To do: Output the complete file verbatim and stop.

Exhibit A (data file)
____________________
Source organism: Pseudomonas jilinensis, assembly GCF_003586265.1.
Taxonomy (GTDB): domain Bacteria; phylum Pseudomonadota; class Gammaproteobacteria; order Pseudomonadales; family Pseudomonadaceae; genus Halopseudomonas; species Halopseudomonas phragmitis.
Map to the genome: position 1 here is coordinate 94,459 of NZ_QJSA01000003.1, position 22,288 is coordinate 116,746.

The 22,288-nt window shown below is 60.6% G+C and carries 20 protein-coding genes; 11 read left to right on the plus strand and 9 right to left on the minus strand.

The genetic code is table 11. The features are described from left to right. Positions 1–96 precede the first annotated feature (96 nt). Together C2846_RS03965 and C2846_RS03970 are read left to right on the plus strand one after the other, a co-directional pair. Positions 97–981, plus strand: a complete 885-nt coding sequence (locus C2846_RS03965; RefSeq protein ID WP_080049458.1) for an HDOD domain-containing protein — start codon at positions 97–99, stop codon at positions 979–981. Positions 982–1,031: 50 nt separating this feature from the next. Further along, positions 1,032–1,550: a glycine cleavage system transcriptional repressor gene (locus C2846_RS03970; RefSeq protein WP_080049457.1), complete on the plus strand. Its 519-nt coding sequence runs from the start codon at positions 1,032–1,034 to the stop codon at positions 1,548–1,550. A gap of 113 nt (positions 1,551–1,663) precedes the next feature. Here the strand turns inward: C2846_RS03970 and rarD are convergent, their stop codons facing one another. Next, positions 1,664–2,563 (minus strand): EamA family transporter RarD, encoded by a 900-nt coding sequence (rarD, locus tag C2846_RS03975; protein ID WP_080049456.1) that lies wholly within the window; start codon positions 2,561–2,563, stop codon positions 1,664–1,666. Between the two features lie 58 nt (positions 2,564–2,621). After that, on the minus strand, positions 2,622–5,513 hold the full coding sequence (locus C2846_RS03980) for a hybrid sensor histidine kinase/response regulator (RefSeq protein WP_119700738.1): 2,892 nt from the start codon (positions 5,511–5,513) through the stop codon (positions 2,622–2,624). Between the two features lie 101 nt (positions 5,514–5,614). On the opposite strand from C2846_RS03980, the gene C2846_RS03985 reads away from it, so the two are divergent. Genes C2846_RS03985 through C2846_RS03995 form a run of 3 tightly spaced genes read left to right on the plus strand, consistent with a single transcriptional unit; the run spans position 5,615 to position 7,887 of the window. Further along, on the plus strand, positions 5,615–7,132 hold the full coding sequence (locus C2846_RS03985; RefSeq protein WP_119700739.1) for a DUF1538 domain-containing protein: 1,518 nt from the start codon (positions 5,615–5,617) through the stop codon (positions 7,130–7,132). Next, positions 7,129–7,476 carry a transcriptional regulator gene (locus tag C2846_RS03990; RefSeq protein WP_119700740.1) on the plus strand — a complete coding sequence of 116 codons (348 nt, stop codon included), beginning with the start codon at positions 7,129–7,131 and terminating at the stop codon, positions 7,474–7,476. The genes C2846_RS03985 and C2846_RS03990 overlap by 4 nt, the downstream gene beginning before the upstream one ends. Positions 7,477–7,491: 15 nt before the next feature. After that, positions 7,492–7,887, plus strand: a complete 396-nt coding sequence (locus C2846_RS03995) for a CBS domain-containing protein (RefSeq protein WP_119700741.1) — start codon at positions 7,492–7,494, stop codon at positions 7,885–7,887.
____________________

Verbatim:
Source organism: Pseudomonas jilinensis, assembly GCF_003586265.1.
Taxonomy (GTDB): domain Bacteria; phylum Pseudomonadota; class Gammaproteobacteria; order Pseudomonadales; family Pseudomonadaceae; genus Halopseudomonas; species Halopseudomonas phragmitis.
Map to the genome: position 1 here is coordinate 94,459 of NZ_QJSA01000003.1, position 22,288 is coordinate 116,746.

The 22,288-nt window shown below is 60.6% G+C and carries 20 protein-coding genes; 11 read left to right on the plus strand and 9 right to left on the minus strand.

The genetic code is table 11. The features are described from left to right. Positions 1–96 precede the first annotated feature (96 nt). Together C2846_RS03965 and C2846_RS03970 are read left to right on the plus strand one after the other, a co-directional pair. Positions 97–981, plus strand: a complete 885-nt coding sequence (locus C2846_RS03965; RefSeq protein ID WP_080049458.1) for an HDOD domain-containing protein — start codon at positions 97–99, stop codon at positions 979–981. Positions 982–1,031: 50 nt separating this feature from the next. Further along, positions 1,032–1,550: a glycine cleavage system transcriptional repressor gene (locus C2846_RS03970; RefSeq protein WP_080049457.1), complete on the plus strand. Its 519-nt coding sequence runs from the start codon at positions 1,032–1,034 to the stop codon at positions 1,548–1,550. A gap of 113 nt (positions 1,551–1,663) precedes the next feature. Here the strand turns inward: C2846_RS03970 and rarD are convergent, their stop codons facing one another. Next, positions 1,664–2,563 (minus strand): EamA family transporter RarD, encoded by a 900-nt coding sequence (rarD, locus tag C2846_RS03975; protein ID WP_080049456.1) that lies wholly within the window; start codon positions 2,561–2,563, stop codon positions 1,664–1,666. Between the two features lie 58 nt (positions 2,564–2,621). After that, on the minus strand, positions 2,622–5,513 hold the full coding sequence (locus C2846_RS03980) for a hybrid sensor histidine kinase/response regulator (RefSeq protein WP_119700738.1): 2,892 nt from the start codon (positions 5,511–5,513) through the stop codon (positions 2,622–2,624). Between the two features lie 101 nt (positions 5,514–5,614). On the opposite strand from C2846_RS03980, the gene C2846_RS03985 reads away from it, so the two are divergent. Genes C2846_RS03985 through C2846_RS03995 form a run of 3 tightly spaced genes read left to right on the plus strand, consistent with a single transcriptional unit; the run spans position 5,615 to position 7,887 of the window. Further along, on the plus strand, positions 5,615–7,132 hold the full coding sequence (locus C2846_RS03985; RefSeq protein WP_119700739.1) for a DUF1538 domain-containing protein: 1,518 nt from the start codon (positions 5,615–5,617) through the stop codon (positions 7,130–7,132). Next, positions 7,129–7,476 carry a transcriptional regulator gene (locus tag C2846_RS03990; RefSeq protein WP_119700740.1) on the plus strand — a complete coding sequence of 116 codons (348 nt, stop codon included), beginning with the start codon at positions 7,129–7,131 and terminating at the stop codon, positions 7,474–7,476. The genes C2846_RS03985 and C2846_RS03990 overlap by 4 nt, the downstream gene beginning before the upstream one ends. Positions 7,477–7,491: 15 nt before the next feature. After that, positions 7,492–7,887, plus strand: a complete 396-nt coding sequence (locus C2846_RS03995) for a CBS domain-containing protein (RefSeq protein WP_119700741.1) — start codon at positions 7,492–7,494, stop codon at positions 7,885–7,887.